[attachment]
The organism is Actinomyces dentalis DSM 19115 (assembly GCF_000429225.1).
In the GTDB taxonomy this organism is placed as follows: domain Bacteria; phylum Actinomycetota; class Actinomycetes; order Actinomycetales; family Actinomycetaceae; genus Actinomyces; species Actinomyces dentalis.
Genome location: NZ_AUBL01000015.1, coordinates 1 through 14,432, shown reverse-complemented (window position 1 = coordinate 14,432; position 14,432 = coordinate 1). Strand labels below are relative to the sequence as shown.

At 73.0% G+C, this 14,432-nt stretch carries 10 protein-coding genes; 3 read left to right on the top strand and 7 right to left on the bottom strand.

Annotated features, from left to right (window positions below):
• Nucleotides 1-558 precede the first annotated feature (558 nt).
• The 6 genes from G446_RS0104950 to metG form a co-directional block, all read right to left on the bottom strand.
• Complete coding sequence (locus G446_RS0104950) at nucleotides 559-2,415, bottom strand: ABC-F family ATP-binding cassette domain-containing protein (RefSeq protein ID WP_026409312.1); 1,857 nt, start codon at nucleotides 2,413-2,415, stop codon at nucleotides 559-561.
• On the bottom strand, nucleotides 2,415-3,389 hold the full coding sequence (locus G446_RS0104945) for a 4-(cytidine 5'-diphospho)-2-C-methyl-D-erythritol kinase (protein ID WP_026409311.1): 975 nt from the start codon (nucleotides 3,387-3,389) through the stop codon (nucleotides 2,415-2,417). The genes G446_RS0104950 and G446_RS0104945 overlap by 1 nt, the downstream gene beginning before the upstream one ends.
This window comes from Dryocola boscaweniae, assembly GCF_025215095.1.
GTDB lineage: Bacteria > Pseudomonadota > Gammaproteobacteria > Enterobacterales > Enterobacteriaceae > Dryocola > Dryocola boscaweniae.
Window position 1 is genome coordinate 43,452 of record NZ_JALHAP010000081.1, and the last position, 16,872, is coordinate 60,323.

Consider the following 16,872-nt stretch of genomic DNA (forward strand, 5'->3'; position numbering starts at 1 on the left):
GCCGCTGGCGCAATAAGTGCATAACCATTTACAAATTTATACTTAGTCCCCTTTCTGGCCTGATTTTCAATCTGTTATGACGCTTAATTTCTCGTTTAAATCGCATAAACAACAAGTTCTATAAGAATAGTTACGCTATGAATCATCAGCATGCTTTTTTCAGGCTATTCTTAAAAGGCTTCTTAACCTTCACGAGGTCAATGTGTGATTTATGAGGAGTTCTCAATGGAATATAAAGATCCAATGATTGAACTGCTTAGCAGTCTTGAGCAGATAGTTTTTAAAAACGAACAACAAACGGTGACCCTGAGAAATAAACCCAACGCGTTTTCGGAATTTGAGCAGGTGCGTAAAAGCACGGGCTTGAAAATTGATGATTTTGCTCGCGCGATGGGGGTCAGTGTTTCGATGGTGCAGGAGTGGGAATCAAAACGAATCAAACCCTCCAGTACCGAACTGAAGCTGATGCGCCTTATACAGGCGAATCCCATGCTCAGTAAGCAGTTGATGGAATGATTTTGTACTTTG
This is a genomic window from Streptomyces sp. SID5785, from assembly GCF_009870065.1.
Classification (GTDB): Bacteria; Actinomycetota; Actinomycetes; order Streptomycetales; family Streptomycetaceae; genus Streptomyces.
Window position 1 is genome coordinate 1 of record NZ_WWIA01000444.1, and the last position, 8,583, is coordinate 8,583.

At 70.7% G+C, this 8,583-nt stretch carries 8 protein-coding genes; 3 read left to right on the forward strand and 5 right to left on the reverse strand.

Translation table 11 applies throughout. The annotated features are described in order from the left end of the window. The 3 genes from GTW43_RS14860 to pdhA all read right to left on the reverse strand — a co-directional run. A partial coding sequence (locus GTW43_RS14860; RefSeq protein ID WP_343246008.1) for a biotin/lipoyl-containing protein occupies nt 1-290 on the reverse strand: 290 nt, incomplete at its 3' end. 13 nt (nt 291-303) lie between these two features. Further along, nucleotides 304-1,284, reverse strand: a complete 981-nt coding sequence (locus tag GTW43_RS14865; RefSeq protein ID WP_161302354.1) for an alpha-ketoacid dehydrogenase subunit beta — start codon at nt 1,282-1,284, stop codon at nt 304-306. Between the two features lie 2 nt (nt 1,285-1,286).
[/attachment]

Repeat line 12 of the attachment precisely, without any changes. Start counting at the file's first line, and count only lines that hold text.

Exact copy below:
Window position 1 is genome coordinate 43,452 of record NZ_JALHAP010000081.1, and the last position, 16,872, is coordinate 60,323.